Another one bites the dust. Here are our most read articles for 2014. Make sure you didn’t miss any. Read post
A/B testing tools like Optimizely or VWO make testing easy, and that’s about it. They’re tools to run tests, and not exactly designed for post-test analysis. Most testing tools have gotten better at it over the years, but still lack what you can do with Google Analytics – which is like everything. Read post
Mobile traffic is a significant part of most websites, and smooth navigation for mobile users is critical. Most websites use the hamburger navigation icon to display the menu as it’s become a default option for this.
Is that a good idea? There’s a good chance that it’s not. Read post
As more and more people start to look to testing and conversion optimization as a consistent and meaningful tool for their marketing and other initiatives it is important that people start to realize that optimization as a discipline is not just a false add-on to existing work. Testing when done correctly can and should be by far the number one driver of revenue for your entire site and organization, and yet according to 3 of the major tools on the market the average testing program only sees 14% of their tests succeed. Read post
Your conversion rate is not what it could be – and you know you need to do something about it. Should you redesign the whole website? Maybe. Probably not though. It depends. But if you are going to do it, you need to tread very lightly. Website redesigns only work if they are carefully managed and data-driven. Read post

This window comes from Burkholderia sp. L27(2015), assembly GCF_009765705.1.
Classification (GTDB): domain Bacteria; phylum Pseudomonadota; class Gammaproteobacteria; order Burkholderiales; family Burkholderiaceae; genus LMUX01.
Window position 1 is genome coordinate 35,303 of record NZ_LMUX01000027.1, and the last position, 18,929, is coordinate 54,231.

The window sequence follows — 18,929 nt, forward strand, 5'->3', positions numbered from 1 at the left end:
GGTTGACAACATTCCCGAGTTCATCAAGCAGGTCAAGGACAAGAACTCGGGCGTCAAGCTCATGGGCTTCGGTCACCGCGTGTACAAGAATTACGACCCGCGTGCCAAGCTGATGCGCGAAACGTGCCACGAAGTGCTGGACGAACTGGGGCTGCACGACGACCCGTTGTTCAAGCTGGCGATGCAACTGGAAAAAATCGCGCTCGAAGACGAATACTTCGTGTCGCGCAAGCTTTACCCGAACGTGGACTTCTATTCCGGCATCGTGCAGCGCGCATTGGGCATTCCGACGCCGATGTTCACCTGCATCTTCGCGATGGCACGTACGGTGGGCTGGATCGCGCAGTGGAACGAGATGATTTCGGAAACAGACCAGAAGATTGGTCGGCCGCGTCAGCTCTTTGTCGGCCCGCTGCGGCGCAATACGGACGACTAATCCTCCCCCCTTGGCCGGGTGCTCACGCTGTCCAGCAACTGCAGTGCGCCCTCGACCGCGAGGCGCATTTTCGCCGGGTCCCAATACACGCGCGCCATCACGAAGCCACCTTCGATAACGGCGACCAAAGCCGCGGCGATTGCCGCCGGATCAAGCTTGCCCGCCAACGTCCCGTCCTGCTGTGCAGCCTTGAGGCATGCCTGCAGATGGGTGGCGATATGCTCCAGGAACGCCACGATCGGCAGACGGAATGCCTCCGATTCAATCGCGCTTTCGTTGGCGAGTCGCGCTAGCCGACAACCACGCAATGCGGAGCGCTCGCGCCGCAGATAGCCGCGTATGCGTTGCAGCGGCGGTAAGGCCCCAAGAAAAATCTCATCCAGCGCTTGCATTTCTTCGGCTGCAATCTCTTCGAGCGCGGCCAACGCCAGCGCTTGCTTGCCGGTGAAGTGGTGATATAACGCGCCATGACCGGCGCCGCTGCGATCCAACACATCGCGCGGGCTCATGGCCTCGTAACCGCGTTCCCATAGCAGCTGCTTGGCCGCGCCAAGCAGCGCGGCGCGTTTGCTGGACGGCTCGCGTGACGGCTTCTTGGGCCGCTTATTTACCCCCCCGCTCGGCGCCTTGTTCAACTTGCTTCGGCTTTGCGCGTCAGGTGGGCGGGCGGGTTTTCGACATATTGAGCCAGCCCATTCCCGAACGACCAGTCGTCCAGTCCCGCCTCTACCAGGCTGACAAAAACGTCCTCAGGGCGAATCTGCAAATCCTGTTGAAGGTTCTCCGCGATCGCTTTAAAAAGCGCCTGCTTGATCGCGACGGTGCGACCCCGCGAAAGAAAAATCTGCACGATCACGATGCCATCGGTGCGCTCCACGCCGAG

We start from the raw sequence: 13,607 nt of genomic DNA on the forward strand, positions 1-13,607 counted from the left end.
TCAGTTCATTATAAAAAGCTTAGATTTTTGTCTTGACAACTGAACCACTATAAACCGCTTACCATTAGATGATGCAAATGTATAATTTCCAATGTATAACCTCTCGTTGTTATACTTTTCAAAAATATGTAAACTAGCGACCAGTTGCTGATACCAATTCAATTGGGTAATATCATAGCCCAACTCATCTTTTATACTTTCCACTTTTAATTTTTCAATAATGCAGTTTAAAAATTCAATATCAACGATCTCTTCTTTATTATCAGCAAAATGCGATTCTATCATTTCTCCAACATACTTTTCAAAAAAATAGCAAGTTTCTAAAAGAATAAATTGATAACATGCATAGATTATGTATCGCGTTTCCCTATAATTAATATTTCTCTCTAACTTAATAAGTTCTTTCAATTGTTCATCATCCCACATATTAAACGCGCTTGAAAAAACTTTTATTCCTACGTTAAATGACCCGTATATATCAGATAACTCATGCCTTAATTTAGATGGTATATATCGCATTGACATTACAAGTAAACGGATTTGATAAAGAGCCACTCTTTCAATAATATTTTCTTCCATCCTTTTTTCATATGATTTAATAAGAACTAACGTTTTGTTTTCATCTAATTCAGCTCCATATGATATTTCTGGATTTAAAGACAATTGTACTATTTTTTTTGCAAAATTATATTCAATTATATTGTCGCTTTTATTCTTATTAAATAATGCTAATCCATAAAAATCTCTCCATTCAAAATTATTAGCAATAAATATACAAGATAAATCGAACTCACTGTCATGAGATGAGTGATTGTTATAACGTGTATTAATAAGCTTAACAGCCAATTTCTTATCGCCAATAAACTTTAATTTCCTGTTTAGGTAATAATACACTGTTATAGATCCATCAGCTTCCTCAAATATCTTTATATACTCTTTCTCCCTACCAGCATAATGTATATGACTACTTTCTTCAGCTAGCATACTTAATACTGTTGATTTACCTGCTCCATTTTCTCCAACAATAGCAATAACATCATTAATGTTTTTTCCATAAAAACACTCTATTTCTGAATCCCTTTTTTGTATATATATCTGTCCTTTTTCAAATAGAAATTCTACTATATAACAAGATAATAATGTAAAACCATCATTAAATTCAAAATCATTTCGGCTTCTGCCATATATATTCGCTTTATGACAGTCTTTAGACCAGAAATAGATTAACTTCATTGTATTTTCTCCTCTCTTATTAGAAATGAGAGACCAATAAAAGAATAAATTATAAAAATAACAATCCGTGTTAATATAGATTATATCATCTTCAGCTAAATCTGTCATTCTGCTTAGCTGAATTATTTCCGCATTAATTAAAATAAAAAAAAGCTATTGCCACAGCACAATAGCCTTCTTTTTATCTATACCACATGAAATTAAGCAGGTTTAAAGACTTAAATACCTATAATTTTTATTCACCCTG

In an iconic scene from Glengarry Glen Ross (1992), Alec Baldwin lectures a group of salesmen about the correct way of doing business.
In his motivational (read: foul-mouthed) speech, he highlights a very important strategy that still rings true today – especially in the world of conversion rate optimization:
“Always be testing.”
That’s how it went, right? Read post
When marketers think of using data to come up with test hypotheses, they typically think of digital analytics. Quantifiable data. But qualitative research can actually offer more insight than anything else for coming up with winning test hypotheses. When quantitative stuff tells you what, where and how much, then qualitative tells you ‘why’. The goal of qualitative research is to gather an in-depth understanding of user behavior, and the reasons for that behavior. Read post
Confirmation emails may be the least developed customer touchpoint. These standard, expected emails are often as delightful as your typical in-store receipt (read: not at all delightful). Because confirmation emails are triggered by the user’s actions, your customers are expecting something – which means they open, notice and engage with them. Read post
As of next week, I, Tommy Walker, will be leaving my post as editor of ConversionXL.
I’ve learned so much in this past year, and I owe so much to this blog. If you’ll allow, I’d like to share the 6 major lessons I’ve learned as the editor of this blog. Read post